Hard-hit Djibouti to ease virus lockdown measures

Djibouti (AFP) –


Djibouti, the tiny Horn of Africa nation with the highest prevalence of coronavirus cases on the continent, plans to begin lifting lockdown measures largely for economic reasons, its foreign minister announced Sunday.

"By tomorrow the process of incrementally unlocking the country will start in Djibouti," Mahmoud Ali Youssouf said in one of a series of Twitter posts.

"The stakes are high but there is no other option: people need to make their living and go to work," he added.

The tiny but strategically important country that hosts major US and French military bases has recorded 1,189 positive cases -- small on a global scale, but the highest in East Africa. Three people have died.

The Africa Centres for Disease Control and Prevention says Djibouti has the highest number of cases in Africa relative to its population of around one million people, though its testing has also outpaced many of its neighbours.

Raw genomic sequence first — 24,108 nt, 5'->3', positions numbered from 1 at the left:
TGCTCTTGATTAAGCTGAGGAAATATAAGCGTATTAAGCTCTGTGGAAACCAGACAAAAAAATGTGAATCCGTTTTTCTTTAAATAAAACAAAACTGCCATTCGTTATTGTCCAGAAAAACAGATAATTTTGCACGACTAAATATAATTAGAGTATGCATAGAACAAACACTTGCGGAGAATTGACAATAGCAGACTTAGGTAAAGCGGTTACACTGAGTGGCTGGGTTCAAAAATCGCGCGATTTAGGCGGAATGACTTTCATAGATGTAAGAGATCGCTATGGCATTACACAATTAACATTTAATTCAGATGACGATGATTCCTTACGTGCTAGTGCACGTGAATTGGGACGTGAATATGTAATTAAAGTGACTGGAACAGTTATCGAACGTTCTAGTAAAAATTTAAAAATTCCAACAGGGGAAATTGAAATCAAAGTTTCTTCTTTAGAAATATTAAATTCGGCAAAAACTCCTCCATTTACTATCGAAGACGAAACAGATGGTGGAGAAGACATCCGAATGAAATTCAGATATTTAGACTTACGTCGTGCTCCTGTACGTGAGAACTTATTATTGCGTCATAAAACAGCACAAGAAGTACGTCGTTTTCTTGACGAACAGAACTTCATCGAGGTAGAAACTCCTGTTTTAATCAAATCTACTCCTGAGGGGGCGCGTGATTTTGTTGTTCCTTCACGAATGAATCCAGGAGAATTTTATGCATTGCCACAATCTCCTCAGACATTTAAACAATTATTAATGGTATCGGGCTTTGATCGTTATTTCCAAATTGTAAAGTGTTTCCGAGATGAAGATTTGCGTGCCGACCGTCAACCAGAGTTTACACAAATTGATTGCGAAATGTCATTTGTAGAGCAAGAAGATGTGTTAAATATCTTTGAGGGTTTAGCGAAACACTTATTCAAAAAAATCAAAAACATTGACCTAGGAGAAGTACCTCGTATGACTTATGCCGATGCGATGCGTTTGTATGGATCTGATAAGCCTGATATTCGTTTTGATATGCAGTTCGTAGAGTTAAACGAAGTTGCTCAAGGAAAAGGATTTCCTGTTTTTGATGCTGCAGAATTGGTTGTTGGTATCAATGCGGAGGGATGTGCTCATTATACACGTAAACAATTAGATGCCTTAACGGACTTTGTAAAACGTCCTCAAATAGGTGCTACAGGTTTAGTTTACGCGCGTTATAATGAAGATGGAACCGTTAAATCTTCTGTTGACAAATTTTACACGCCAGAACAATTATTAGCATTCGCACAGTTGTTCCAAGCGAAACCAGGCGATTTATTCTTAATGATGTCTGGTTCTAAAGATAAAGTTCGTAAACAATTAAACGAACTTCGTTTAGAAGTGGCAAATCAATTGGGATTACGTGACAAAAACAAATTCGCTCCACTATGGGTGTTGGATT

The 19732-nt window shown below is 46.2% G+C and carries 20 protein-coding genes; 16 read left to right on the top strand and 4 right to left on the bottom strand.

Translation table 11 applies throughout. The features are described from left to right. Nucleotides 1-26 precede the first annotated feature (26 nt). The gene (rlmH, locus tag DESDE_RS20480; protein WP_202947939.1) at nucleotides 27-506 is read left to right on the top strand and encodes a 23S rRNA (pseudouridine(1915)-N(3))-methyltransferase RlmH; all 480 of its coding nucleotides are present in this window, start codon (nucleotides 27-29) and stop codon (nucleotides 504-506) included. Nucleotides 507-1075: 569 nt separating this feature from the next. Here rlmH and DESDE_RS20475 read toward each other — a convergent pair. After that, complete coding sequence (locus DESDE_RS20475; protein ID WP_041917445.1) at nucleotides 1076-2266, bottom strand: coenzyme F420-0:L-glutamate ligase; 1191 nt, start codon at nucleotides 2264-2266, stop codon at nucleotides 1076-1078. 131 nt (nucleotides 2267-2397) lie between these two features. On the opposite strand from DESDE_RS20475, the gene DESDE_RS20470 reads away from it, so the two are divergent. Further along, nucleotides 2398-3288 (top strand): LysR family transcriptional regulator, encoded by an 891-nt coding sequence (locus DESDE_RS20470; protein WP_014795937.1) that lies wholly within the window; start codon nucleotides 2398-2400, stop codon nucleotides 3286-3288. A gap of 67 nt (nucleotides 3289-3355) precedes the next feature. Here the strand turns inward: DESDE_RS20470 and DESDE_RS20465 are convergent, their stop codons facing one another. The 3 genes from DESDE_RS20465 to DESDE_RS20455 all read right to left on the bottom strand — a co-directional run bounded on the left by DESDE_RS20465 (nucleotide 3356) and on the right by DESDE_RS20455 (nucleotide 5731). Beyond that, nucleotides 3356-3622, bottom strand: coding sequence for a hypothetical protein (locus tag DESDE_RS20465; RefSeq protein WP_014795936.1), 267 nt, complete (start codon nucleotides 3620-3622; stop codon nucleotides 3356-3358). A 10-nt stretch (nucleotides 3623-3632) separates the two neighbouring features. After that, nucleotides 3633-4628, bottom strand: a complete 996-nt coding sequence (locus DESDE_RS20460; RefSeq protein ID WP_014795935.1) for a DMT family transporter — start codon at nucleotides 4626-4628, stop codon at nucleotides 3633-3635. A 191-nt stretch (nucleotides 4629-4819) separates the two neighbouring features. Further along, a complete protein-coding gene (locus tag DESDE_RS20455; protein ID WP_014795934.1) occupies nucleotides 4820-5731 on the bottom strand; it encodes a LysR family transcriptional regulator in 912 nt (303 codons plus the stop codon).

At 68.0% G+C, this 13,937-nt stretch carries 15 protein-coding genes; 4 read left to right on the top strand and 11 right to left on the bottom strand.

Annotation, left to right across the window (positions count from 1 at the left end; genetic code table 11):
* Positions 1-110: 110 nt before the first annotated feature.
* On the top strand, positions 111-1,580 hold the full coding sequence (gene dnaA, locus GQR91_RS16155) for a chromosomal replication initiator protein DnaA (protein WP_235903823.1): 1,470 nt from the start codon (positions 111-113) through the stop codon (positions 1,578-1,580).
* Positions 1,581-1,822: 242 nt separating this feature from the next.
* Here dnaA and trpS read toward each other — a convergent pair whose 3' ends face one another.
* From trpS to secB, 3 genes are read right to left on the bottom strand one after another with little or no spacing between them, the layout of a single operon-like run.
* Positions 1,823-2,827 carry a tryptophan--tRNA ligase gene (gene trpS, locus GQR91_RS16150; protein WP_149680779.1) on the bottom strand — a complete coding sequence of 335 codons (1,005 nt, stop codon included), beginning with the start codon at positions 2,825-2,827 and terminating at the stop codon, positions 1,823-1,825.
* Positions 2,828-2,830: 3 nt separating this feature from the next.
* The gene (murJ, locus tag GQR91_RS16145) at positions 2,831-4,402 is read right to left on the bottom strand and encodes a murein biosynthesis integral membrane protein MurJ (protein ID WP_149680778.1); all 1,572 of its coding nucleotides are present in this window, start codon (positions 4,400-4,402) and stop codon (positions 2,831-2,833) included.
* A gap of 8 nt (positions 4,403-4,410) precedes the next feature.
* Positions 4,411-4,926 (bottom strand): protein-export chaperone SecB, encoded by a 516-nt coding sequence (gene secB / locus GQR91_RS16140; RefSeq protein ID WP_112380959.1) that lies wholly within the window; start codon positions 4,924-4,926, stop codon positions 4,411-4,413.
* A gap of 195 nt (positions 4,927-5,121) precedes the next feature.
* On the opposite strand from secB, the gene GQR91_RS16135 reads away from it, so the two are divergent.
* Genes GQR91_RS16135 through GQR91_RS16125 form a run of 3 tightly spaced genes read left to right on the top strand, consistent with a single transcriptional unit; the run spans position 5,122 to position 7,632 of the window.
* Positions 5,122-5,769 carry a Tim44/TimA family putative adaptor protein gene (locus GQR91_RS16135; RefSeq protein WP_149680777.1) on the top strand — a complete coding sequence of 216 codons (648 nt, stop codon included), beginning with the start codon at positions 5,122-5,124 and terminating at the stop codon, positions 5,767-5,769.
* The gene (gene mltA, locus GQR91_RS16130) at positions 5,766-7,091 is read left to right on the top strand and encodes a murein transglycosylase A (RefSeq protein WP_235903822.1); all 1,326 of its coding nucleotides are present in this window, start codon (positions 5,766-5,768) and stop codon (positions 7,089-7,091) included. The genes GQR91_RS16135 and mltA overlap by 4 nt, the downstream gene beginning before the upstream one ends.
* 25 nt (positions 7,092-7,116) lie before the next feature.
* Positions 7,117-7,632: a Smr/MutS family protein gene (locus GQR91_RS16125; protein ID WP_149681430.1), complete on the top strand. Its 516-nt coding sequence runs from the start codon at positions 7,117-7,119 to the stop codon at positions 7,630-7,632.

On March 23 the government announced a nationwide lockdown, closing borders and places of worship, banning public transport and allowing only workers in essential industries to go outside.

Yet the measures have been largely ignored, with large crowds still common in the capital city.

President Ismail Omar Guelleh, in power since 1999, warned last month of "even tougher measures" if the population did not respect confinement rules.

But the strict imposition of the lockdown has prompted criticism of Guelleh, who could run for the presidency again next year after term limits were abolished in a constitutional change.

Youssouf's Twitter posts indicated the government has had a change of heart.

Public transport will resume and places of worship will officially be allowed to reopen, though they must follow "very strict measures of protection" like requiring masks and enforcing physical distancing, Youssouf said.

"The borders will remain closed except for humanitarian personnel who will follow an agreed protocol of prevention to avoid reintroducing a new form of the virus," he said, without elaborating.

Even with those measures in place, Youssouf acknowledged that "new epicentres of contamination could emerge in the capital city" and said a national taskforce would continue to follow the spread of the virus.